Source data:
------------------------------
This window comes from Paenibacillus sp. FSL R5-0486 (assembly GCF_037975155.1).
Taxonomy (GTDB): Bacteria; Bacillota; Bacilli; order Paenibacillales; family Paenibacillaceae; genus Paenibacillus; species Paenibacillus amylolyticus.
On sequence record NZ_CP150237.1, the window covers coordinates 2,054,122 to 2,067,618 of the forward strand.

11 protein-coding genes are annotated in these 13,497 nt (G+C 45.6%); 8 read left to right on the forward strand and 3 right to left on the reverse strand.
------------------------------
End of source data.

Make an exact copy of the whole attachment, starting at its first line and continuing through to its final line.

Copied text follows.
This window comes from Paenibacillus sp. FSL R5-0486 (assembly GCF_037975155.1).
Taxonomy (GTDB): Bacteria; Bacillota; Bacilli; order Paenibacillales; family Paenibacillaceae; genus Paenibacillus; species Paenibacillus amylolyticus.
On sequence record NZ_CP150237.1, the window covers coordinates 2,054,122 to 2,067,618 of the forward strand.

11 protein-coding genes are annotated in these 13,497 nt (G+C 45.6%); 8 read left to right on the forward strand and 3 right to left on the reverse strand.